Date of Award

5-2014

Document Type

Thesis

Degree Name

Master of Science (MS)

Legacy Department

Wildlife and Fisheries Biology

Advisor

Johnson, Ron J

Committee Member

Bridges , William C

Committee Member

Hallo , Jeffrey C

Abstract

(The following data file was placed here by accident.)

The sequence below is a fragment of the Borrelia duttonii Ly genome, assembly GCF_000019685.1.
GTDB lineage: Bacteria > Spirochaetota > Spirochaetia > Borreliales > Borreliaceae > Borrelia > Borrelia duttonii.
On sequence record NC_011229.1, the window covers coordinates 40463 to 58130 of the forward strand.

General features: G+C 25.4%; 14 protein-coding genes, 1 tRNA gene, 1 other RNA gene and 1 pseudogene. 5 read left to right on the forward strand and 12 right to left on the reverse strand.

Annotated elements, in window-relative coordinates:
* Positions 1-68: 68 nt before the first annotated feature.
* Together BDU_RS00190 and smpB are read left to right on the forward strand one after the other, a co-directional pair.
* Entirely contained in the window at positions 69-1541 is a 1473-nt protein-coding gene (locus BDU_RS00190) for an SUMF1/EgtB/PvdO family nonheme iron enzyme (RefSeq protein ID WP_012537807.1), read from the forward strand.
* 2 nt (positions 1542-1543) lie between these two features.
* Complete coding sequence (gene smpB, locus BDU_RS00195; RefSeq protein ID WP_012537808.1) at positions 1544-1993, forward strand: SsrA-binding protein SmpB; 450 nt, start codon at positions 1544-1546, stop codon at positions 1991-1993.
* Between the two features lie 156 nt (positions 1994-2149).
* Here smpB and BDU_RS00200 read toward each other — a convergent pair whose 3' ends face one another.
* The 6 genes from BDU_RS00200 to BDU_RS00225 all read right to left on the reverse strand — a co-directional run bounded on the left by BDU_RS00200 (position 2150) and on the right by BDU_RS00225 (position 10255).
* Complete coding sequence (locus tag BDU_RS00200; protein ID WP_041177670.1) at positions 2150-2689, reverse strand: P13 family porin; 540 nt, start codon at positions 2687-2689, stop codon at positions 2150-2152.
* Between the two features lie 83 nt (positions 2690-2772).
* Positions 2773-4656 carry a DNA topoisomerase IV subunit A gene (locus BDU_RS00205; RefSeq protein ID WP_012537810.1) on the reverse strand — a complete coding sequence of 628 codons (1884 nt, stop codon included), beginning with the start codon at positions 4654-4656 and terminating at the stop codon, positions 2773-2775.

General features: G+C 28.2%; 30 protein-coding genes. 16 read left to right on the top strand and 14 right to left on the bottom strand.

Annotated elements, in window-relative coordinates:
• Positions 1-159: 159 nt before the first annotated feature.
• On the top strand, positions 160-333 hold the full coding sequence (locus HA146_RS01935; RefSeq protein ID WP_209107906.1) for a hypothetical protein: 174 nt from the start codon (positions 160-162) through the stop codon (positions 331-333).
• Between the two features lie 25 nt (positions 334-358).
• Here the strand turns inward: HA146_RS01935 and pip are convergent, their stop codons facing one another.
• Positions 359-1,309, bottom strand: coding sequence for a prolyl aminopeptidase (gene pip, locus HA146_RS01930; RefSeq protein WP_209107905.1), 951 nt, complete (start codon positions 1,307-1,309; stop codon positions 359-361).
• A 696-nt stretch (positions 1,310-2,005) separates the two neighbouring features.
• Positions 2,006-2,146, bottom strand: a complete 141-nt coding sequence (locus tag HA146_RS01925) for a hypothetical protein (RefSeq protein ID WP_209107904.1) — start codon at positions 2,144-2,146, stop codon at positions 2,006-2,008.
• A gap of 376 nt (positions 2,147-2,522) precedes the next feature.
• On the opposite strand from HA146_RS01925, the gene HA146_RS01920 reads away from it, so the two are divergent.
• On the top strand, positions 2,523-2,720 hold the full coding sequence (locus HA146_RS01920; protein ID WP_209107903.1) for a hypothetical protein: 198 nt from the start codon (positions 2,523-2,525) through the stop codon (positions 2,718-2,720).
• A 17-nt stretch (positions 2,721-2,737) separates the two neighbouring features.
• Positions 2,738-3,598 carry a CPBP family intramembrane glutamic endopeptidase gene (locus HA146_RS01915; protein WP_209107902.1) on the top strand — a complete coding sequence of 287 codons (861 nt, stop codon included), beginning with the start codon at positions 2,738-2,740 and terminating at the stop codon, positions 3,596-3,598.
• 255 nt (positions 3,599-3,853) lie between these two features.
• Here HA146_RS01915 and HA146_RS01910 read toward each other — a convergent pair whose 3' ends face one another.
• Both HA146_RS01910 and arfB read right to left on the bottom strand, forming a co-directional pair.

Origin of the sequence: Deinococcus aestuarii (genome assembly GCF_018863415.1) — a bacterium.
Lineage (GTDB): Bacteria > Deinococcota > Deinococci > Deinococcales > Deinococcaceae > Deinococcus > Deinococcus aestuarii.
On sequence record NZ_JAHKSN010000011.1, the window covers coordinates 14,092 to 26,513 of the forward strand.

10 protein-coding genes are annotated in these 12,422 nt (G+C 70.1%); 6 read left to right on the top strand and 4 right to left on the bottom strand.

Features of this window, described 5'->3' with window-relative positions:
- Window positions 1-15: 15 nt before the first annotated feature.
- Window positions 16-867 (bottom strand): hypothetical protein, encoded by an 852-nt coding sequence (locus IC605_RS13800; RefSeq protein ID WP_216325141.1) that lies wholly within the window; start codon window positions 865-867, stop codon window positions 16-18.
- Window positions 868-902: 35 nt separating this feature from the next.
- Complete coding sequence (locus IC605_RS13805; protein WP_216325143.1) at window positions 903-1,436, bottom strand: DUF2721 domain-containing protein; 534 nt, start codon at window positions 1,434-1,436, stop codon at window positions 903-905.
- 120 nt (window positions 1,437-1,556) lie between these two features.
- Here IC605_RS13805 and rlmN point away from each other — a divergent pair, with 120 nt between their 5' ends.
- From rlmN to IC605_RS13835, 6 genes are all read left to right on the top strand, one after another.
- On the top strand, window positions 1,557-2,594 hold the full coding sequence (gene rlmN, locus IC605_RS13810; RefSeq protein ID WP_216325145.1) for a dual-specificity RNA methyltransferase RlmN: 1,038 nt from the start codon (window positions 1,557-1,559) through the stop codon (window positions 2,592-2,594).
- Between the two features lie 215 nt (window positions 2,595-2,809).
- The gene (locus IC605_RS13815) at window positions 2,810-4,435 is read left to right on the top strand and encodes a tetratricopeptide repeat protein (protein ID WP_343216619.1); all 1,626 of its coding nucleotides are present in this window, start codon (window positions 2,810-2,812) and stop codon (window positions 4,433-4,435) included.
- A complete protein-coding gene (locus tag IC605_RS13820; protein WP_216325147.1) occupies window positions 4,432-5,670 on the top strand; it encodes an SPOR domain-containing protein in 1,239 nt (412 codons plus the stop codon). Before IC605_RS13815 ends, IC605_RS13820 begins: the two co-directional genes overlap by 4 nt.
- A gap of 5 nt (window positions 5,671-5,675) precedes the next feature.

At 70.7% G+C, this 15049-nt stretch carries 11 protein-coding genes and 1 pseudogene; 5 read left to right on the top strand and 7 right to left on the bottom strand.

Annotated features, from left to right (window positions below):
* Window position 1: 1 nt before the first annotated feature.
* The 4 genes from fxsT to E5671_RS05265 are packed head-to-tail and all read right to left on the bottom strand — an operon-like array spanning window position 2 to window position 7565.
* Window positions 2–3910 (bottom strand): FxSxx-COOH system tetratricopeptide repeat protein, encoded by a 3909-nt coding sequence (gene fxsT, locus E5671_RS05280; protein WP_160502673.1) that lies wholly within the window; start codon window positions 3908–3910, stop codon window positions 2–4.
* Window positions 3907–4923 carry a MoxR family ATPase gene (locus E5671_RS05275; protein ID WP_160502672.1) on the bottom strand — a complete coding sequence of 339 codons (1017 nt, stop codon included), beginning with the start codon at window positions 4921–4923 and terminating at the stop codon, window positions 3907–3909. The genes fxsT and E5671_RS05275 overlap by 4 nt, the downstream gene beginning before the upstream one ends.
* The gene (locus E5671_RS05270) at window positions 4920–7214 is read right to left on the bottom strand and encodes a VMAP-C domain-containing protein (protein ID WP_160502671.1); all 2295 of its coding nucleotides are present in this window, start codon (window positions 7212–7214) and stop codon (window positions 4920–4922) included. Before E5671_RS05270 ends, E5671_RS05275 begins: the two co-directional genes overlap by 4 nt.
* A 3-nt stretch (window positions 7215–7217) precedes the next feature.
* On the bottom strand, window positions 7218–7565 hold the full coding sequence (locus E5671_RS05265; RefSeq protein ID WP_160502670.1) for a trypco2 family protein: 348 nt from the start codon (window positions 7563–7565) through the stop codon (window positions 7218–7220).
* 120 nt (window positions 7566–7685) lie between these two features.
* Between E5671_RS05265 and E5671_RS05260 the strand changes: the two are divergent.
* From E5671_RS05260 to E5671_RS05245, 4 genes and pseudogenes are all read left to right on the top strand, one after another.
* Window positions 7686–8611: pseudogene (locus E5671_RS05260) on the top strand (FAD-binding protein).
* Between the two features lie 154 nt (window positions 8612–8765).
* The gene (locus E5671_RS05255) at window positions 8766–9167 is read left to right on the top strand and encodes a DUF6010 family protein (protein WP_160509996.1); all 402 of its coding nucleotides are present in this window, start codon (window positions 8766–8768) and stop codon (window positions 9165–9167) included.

Conservation efforts for birds that provide ecosystem services in agricultural systems require management approaches that cross disciplines. This information is communicated through a variety of outlets but rarely in ways that interface effectively with normal management approaches. The disconnect between agriculture and wildlife conservation reduces the likelihood that ecosystem service benefits will be realized. One understudied ecosystem service provided by birds such as barn swallows (Hirundo rustica) is their role in suppression of flies that are pests to livestock. Climate change, however, may differentially affect flies that respond largely to temperature, and swallows that migrate and respond to photoperiod and other local variables. Chapter two uses barn swallow nesting records from citizen science databases, and growing degree-days (GDD) to assess swallow nest initiation in relation to published GDD for fly emergence. Survival analysis indicates that GDD are a stronger indicator of when barn swallows nest than is day-of-year. Our day-of-year and GDD data provide no evidence to indicate that timing of barn swallow nest initiation has changed over time and nest initiation appears to be still in synchrony with fly resources. The use of GDD allows more precise tracking of swallow nesting and, as a common measurement tool, facilitates comparisons with fly emergence that can be used to elucidate interactions and management options across the swallow-fly-cattle system. To better understand the feasibility of incorporating barn swallows into an integrated pest management approach, it is important to consider the audience that will be implementing the technique. Chapter three documents perspectives of cattle organization leaders across the United States using an online questionnaire. Overall response rate from the 320 leaders contacted was 48.8%. Follow-up phone interviews with a subsample of 25 leaders provided additional clarity and understanding. Our results suggest that cattle organization leaders favorably view barn swallows and the potential benefits that barn swallow management might contribute to help reduce pest fly populations. Continued communication is needed as research is conducted toward development of sound management strategies that benefit swallow conservation and livestock producers.

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